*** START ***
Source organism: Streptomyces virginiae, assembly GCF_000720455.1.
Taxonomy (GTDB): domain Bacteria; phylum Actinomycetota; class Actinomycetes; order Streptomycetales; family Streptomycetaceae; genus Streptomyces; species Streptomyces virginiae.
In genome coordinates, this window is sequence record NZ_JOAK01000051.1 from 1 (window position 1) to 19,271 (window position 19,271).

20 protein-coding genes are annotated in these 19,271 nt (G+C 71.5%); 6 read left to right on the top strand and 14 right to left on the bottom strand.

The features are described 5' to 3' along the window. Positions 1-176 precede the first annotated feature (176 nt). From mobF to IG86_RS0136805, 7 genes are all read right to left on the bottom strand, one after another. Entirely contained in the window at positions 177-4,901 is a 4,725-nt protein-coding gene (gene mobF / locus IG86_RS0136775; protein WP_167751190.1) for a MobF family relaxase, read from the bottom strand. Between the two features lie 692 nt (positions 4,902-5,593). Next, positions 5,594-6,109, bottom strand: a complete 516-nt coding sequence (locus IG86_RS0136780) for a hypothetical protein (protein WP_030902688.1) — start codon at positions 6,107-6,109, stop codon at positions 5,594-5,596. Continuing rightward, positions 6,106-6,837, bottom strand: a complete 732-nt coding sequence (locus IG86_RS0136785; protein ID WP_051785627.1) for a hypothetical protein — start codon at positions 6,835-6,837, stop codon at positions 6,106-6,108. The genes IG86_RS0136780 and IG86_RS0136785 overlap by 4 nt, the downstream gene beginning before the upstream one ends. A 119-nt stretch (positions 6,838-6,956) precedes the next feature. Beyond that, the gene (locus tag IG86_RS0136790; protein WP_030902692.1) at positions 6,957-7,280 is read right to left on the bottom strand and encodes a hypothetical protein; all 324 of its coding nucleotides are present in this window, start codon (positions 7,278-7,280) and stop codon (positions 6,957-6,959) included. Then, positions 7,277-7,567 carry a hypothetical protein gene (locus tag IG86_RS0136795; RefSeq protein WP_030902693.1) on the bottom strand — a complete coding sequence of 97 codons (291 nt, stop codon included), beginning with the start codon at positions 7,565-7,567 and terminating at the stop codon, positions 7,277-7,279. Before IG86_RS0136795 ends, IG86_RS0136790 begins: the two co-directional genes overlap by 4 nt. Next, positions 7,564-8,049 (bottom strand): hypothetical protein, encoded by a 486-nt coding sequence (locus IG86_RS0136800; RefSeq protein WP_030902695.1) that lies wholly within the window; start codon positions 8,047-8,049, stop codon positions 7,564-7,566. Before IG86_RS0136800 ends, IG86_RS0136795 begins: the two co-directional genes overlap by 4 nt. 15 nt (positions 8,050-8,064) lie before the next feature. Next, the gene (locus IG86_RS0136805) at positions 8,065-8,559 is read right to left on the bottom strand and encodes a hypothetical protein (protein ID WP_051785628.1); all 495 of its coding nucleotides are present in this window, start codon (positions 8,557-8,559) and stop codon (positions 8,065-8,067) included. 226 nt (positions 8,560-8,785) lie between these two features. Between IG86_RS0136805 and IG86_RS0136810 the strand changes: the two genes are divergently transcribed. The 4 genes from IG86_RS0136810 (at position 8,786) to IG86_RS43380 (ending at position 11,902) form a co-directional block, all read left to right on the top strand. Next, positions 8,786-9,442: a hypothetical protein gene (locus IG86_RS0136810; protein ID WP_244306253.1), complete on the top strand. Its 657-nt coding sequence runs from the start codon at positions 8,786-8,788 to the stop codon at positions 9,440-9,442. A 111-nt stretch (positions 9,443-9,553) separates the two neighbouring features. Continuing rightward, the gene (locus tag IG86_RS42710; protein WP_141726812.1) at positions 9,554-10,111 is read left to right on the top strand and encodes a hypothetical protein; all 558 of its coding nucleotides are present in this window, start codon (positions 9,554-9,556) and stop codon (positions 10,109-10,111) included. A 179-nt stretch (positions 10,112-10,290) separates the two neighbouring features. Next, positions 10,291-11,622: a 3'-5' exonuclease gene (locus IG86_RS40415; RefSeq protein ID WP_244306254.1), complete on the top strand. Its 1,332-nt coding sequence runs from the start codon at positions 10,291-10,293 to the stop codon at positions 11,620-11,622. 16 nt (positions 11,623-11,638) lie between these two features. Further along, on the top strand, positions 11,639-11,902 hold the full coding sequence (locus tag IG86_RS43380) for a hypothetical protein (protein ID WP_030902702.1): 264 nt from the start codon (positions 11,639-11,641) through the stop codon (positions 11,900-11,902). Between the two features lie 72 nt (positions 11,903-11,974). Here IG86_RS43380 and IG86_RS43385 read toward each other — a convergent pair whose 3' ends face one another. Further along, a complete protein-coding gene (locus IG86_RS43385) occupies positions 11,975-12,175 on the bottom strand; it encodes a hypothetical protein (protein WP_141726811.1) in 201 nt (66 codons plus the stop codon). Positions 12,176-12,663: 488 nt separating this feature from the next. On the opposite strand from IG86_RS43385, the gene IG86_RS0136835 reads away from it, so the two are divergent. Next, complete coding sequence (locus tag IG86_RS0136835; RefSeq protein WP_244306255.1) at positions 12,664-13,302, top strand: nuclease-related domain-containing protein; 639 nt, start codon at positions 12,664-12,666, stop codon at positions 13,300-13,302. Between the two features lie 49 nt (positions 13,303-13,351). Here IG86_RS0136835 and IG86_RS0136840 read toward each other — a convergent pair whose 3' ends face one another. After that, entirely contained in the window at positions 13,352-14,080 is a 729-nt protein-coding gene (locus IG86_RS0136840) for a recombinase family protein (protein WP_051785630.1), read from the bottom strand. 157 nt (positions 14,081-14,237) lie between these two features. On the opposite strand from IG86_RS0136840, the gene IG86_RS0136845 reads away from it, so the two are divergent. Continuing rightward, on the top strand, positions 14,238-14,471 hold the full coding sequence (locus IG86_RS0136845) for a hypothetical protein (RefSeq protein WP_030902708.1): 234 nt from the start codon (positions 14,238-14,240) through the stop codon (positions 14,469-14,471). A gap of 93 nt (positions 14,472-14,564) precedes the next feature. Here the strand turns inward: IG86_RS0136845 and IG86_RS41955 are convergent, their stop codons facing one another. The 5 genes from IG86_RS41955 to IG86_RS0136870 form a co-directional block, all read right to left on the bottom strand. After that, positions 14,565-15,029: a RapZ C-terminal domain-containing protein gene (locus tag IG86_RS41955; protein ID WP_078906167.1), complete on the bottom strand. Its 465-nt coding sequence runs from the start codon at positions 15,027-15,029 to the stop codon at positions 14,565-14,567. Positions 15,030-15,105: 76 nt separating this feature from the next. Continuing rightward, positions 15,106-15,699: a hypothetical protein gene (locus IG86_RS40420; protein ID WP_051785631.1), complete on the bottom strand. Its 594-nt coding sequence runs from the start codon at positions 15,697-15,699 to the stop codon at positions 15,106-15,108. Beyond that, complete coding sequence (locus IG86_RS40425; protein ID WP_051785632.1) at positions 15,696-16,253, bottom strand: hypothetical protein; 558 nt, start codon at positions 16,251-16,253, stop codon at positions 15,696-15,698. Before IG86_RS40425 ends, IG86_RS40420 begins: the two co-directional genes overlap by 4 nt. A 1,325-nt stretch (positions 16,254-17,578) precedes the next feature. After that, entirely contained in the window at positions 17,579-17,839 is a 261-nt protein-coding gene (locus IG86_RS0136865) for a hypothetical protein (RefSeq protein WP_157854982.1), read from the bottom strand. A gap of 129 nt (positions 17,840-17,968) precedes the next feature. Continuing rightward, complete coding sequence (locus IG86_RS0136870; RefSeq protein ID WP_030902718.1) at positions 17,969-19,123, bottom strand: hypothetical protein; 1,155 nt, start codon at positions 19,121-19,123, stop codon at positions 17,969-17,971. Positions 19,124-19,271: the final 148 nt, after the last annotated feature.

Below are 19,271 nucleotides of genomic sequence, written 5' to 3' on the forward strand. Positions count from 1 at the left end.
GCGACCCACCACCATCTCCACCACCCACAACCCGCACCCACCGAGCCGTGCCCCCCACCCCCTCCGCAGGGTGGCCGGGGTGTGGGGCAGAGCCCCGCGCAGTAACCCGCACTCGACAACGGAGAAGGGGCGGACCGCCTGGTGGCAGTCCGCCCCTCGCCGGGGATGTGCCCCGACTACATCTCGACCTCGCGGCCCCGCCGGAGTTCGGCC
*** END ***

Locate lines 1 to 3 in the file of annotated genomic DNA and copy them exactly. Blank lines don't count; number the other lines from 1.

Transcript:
Source organism: Streptomyces virginiae, assembly GCF_000720455.1.
Taxonomy (GTDB): domain Bacteria; phylum Actinomycetota; class Actinomycetes; order Streptomycetales; family Streptomycetaceae; genus Streptomyces; species Streptomyces virginiae.
In genome coordinates, this window is sequence record NZ_JOAK01000051.1 from 1 (window position 1) to 19,271 (window position 19,271).